Mass market commercialization also generated big changes. Television is rightly blamed for dulling regional accents and thwarting backyard conversations. The spread of chain stores from McDonald’s to Walmart overhauled the ways Southerners eat and buy things. Instead of maintaining a distinct identity, commercialization continues to chip away at the South by making it a blander region in a country racing toward homogeneity.
Just think how easy it is for a traveler to get off of a plane, rent a car, check-in at a Hampton Inn, eat supper at an Applebee’s, grab a cup of morning coffee at Starbucks, attend a meeting at a corporate campus that could be anywhere, and return to the airport to start it all over. The traveler could be visiting Columbia, Topeka, Portland or Dallas.
Nevertheless, I wouldn’t live anywhere other than the American South. It’s still home to great people, great food and a great quality of life for many. None of those things, however, looks anything like they used to.
Worthy of Comment
Also on the Dew
What's a dynamic dune? It's a reference that was changed to just "dunes" in the law, perhaps because it left too many people confused. Or perhaps the idea that dunes change and move was upsetting to people who want their environment to stay the same. In any event, it's hard to deny that the purveyors of entertainment on Sea Island, Georgia, are bound and determined to "fix" their venue, even though it means breaking the law to do so. Pictures don't lie. All summer long the toys have languished in the dunes, forgotten and unused. It's almost sad. So many toys and Read on →
Mankind has made remarkable progress in every arena of human endeavor--- except possibly getting Congress to do anything, getting women as hosts on late night tv and getting speedy service from the local pharmacy. Even in this Twenty-First Century, the time it takes to get a "fill" or refill of a script can take "from here to eternity." Recently, I trudged up to the neighborhood apothecary for a prescription re-up. It's toward the end of the work day, the place is crowded and I'm at the end of a long line of folks waiting to be served. (None of the folks Read on →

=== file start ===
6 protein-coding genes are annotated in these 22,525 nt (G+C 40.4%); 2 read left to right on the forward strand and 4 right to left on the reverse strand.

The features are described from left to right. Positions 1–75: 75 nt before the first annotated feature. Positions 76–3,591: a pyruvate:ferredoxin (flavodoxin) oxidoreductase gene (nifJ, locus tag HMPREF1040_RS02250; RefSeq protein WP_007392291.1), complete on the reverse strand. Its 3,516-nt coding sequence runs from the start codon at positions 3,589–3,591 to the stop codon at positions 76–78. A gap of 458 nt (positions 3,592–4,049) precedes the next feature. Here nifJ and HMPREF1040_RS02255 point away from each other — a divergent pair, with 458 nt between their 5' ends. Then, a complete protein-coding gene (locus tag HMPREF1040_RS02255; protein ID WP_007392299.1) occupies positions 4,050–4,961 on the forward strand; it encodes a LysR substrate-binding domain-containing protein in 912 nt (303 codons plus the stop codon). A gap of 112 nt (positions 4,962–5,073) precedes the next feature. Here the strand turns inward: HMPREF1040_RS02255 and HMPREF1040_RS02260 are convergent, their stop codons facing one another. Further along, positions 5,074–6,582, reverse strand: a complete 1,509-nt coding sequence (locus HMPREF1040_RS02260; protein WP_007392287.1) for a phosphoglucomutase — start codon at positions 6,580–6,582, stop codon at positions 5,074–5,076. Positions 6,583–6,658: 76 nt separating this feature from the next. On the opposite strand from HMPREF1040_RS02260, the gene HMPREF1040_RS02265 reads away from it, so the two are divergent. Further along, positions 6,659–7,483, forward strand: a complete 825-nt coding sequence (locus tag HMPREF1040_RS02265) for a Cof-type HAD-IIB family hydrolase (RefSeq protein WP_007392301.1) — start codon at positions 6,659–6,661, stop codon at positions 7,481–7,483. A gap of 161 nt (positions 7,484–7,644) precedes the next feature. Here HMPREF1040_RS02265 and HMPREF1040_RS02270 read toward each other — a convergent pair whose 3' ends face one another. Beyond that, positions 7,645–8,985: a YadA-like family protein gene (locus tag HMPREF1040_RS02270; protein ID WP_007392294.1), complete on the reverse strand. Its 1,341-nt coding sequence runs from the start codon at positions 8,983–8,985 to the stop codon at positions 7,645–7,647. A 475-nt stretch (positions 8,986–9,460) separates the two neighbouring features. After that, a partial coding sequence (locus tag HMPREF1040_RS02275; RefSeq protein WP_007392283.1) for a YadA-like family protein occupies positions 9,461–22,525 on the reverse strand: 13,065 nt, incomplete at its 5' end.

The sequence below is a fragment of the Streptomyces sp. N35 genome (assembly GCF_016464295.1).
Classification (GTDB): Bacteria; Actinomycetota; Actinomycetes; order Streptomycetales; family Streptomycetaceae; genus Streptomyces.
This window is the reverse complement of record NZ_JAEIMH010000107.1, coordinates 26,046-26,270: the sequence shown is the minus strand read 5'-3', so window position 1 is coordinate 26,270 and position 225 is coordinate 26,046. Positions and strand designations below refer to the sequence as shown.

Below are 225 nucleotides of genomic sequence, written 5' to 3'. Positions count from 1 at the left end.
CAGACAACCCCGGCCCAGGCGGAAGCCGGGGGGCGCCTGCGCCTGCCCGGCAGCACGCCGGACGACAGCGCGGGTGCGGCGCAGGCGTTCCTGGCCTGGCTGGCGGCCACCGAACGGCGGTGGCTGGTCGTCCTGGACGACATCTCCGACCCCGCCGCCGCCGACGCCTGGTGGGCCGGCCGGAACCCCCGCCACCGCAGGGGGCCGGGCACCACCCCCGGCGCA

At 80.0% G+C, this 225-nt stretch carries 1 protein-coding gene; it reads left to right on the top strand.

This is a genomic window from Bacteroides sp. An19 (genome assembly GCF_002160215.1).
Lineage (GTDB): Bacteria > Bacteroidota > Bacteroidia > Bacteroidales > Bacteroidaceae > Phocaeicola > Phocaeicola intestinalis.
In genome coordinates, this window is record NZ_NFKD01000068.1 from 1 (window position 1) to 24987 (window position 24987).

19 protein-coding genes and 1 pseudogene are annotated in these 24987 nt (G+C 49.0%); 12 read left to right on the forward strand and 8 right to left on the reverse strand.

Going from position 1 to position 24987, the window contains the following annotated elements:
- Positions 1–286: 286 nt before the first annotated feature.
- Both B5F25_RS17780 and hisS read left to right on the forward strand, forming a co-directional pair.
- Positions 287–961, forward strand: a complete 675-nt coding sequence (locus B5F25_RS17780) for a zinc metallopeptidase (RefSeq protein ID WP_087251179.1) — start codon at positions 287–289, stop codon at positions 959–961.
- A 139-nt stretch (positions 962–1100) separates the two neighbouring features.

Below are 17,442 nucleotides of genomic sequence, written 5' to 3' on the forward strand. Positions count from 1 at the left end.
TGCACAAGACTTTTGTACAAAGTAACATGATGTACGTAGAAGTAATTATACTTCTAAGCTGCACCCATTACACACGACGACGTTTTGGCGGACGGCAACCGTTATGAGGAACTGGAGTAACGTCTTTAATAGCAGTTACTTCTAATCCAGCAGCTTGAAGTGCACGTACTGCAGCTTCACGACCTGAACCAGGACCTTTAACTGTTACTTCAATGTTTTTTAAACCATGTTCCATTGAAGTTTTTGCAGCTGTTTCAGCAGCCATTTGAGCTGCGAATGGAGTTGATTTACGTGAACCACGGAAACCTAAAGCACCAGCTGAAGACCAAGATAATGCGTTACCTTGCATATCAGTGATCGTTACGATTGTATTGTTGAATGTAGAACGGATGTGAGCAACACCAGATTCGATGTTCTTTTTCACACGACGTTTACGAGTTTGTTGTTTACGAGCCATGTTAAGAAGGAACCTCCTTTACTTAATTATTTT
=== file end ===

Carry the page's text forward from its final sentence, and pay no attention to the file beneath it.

Over the years of my political seething I have cooled myself off some by exercising an art form, the letter to the editor (LTE). I even got one in the New York Times once. Mostly though they go to Atlanta's daily or weekly rags, or when I'm visiting Michigan, their daily. Sometimes I might browse a monthly magazine, a business-oriented one recently. They did an interview with Georgia Power's new president and I couldn't let him get away with his greenwashing, not when they're engaged in a huge con, bilking the ratepayers, ignoring clean alternatives like wind and solar and Read on →
Readers of my articles on LikeTheDew will know that I’m not an advocate of defying the law, but I’m about to encourage this where necessary. Often focused on the joys of my grandchildren, this time I’m focused on yours too. I’m talking about Climate Change and our need to DO something about it. I was heartened to read about two activists who set an example in May 2013, protesting about the burning of coal in an attention-seeking move, by taking a small lobster boat named “The Henry David T,” (a reference to Thoreau) to picket the Brayton Point Power Station off the Massach Read on →